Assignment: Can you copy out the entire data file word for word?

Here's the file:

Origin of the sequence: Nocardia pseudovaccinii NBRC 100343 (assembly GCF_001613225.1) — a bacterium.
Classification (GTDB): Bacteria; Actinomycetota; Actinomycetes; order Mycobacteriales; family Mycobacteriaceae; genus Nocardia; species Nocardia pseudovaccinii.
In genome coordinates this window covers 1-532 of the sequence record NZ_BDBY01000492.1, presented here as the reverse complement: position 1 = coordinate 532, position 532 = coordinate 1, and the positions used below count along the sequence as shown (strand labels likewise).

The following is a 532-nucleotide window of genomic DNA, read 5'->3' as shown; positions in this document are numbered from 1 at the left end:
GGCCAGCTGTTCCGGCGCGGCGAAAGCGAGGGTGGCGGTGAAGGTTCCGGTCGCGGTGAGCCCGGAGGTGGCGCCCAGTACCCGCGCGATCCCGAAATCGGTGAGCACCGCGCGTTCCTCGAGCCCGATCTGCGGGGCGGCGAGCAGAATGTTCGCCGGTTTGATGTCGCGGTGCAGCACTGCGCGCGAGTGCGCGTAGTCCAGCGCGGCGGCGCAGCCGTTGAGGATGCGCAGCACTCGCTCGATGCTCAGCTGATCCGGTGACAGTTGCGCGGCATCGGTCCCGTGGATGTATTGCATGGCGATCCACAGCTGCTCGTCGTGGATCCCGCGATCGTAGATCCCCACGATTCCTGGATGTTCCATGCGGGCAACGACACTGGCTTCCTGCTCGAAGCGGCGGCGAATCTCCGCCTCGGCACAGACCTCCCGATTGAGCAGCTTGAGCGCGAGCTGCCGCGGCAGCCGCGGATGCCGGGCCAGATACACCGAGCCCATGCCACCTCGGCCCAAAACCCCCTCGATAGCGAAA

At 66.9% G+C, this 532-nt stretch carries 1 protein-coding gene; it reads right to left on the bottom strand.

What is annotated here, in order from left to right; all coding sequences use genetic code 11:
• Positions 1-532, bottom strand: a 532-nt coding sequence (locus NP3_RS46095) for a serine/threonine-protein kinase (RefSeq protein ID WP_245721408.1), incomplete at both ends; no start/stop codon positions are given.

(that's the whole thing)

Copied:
Origin of the sequence: Nocardia pseudovaccinii NBRC 100343 (assembly GCF_001613225.1) — a bacterium.
Classification (GTDB): Bacteria; Actinomycetota; Actinomycetes; order Mycobacteriales; family Mycobacteriaceae; genus Nocardia; species Nocardia pseudovaccinii.
In genome coordinates this window covers 1-532 of the sequence record NZ_BDBY01000492.1, presented here as the reverse complement: position 1 = coordinate 532, position 532 = coordinate 1, and the positions used below count along the sequence as shown (strand labels likewise).

The following is a 532-nucleotide window of genomic DNA, read 5'->3' as shown; positions in this document are numbered from 1 at the left end:
GGCCAGCTGTTCCGGCGCGGCGAAAGCGAGGGTGGCGGTGAAGGTTCCGGTCGCGGTGAGCCCGGAGGTGGCGCCCAGTACCCGCGCGATCCCGAAATCGGTGAGCACCGCGCGTTCCTCGAGCCCGATCTGCGGGGCGGCGAGCAGAATGTTCGCCGGTTTGATGTCGCGGTGCAGCACTGCGCGCGAGTGCGCGTAGTCCAGCGCGGCGGCGCAGCCGTTGAGGATGCGCAGCACTCGCTCGATGCTCAGCTGATCCGGTGACAGTTGCGCGGCATCGGTCCCGTGGATGTATTGCATGGCGATCCACAGCTGCTCGTCGTGGATCCCGCGATCGTAGATCCCCACGATTCCTGGATGTTCCATGCGGGCAACGACACTGGCTTCCTGCTCGAAGCGGCGGCGAATCTCCGCCTCGGCACAGACCTCCCGATTGAGCAGCTTGAGCGCGAGCTGCCGCGGCAGCCGCGGATGCCGGGCCAGATACACCGAGCCCATGCCACCTCGGCCCAAAACCCCCTCGATAGCGAAA

At 66.9% G+C, this 532-nt stretch carries 1 protein-coding gene; it reads right to left on the bottom strand.

What is annotated here, in order from left to right; all coding sequences use genetic code 11:
• Positions 1-532, bottom strand: a 532-nt coding sequence (locus NP3_RS46095) for a serine/threonine-protein kinase (RefSeq protein ID WP_245721408.1), incomplete at both ends; no start/stop codon positions are given.